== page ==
Obituary: John Dunlop (B3 1953-56)

John Dunlop (B3 1953-56) died on 7th July 2018 following a long illness.

With almost 3,600 winners as a racehorse trainer over nearly half a century, John Dunlop was an institution in the world of racing. You could fill an entire page with a list of his big-race successes. Among the best he sent out from his base in Arundel, Sussex, were Shirley Heights in the 1978 English and Irish Derbys, Ragstone in the 1974 Ascot Gold Cup, Shadayid in the 1,000 Guineas in 1991, and three St Leger victories with Moon Madness (1986), Silver Patriarch (1997) and Millenary (2000).

His classic victories in addition to the St Legers included the Derby twice, the 1,000 Guineas three times and the Oaks twice, while at the peak of his powers he had an enviable list of well-heeled owners using his services, including the Maktoum family.

After National Service in the Royal Ulster Rifles, he paid for an advertisement in the Sporting Life offering himself for a job in racing. It was spotted by Neville Dent, who took him on as a general factotum.

Two years later, in 1963, John answered an advert for the role of assistant trainer and secretary to Gordon Smyth, private trainer to the Duke and Duchess of Norfolk and their friends at Castle Stables in Arundel. He talked his way into the job despite being unable to type, and cheerfully admitted years later that he did not even know what PAYE stood for. Such was his impact that late in 1965 he took over the training licence at the age of 26 when Smyth moved on to Lewes.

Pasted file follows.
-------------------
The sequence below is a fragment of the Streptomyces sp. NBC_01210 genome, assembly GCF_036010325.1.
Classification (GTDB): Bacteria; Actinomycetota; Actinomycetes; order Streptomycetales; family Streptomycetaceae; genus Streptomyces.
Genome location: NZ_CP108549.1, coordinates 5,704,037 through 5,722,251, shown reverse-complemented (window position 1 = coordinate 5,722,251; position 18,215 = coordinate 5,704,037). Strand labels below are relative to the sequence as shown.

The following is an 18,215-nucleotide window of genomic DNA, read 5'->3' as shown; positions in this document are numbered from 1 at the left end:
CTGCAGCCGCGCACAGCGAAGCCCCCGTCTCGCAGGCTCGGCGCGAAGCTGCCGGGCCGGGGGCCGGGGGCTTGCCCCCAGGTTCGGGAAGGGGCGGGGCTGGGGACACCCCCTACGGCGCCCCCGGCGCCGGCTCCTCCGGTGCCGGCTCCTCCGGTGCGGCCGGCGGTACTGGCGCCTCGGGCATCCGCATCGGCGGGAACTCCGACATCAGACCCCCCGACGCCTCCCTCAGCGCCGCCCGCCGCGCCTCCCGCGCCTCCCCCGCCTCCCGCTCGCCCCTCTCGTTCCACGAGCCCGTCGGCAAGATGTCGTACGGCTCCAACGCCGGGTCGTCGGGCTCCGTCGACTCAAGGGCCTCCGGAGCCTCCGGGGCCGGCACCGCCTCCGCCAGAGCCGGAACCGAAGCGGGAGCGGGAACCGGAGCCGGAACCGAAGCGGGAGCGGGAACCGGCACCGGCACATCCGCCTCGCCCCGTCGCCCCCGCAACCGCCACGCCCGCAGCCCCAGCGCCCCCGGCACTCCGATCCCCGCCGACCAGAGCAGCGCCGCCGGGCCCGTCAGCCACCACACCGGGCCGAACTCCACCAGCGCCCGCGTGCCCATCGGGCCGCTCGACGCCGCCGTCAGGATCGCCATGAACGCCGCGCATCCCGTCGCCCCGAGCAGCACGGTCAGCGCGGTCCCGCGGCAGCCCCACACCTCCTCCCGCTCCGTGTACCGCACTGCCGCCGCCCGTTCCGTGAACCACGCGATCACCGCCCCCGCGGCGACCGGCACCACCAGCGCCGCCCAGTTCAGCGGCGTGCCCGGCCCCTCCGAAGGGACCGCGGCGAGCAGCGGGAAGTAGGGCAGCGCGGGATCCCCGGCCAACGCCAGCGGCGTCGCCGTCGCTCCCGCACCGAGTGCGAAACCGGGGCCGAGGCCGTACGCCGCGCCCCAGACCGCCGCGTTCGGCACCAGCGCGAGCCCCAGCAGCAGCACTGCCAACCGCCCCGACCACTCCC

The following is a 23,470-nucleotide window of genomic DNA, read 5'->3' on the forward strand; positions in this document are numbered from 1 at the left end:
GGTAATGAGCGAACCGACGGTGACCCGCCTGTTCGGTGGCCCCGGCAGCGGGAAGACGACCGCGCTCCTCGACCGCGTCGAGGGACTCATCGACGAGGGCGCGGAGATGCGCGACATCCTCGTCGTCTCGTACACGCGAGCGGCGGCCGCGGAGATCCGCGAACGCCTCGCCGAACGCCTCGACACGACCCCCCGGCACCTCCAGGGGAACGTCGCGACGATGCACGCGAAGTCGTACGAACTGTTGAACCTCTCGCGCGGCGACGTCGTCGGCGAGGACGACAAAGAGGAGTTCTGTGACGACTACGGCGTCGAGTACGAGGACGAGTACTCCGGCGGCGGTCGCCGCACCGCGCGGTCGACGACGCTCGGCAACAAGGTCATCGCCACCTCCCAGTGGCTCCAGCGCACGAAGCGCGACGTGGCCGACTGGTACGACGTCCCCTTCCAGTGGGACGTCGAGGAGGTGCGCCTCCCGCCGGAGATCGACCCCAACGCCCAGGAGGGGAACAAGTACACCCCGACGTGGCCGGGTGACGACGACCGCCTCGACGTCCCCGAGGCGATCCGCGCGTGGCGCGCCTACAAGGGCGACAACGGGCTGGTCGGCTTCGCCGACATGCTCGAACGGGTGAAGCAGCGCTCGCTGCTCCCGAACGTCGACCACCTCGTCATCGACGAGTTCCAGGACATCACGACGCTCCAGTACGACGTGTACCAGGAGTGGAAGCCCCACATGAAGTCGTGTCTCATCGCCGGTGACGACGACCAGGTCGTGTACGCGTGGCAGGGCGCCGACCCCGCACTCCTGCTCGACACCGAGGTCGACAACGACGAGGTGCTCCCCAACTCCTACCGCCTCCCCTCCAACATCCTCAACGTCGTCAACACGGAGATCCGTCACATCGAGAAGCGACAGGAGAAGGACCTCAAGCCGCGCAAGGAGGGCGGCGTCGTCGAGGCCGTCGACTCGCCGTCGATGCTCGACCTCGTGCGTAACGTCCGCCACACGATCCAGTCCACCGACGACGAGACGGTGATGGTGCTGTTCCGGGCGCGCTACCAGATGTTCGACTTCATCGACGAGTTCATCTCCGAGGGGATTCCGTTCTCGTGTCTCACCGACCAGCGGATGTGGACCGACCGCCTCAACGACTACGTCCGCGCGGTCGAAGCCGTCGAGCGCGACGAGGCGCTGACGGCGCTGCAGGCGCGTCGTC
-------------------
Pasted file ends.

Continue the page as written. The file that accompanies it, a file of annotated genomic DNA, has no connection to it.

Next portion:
The success of Tamino in the Palace House Stakes at Newmarket in 1966 was the first of a conveyor belt of winners delivered over the next 47 years. He started with 50 horses in his yard and saw the number increase to 200. John forged a long and richly rewarding partnership with Willie Carson, who rode more winners for him than with any other trainer.

His final years at Arundel were unexpectedly challenging. A drop in the numbers of horses and owners forced him to bow out in 2012, with his business in voluntary liquidation.

Generous of spirit with a wry sense of humour, John sat on several charitable committees, was a tireless fundraiser for a variety of causes in racing and, in particular, was a big supporter of the Racing Welfare charity. In the early 1970s, he was a prime mover in organising a day of show jumping at Ascot that raised £250,000 to help save the Grand National. In 1996, he was made OBE.

You can read his obituary on The Guardian Website and a wonderful tribute from his son in The Racing Post.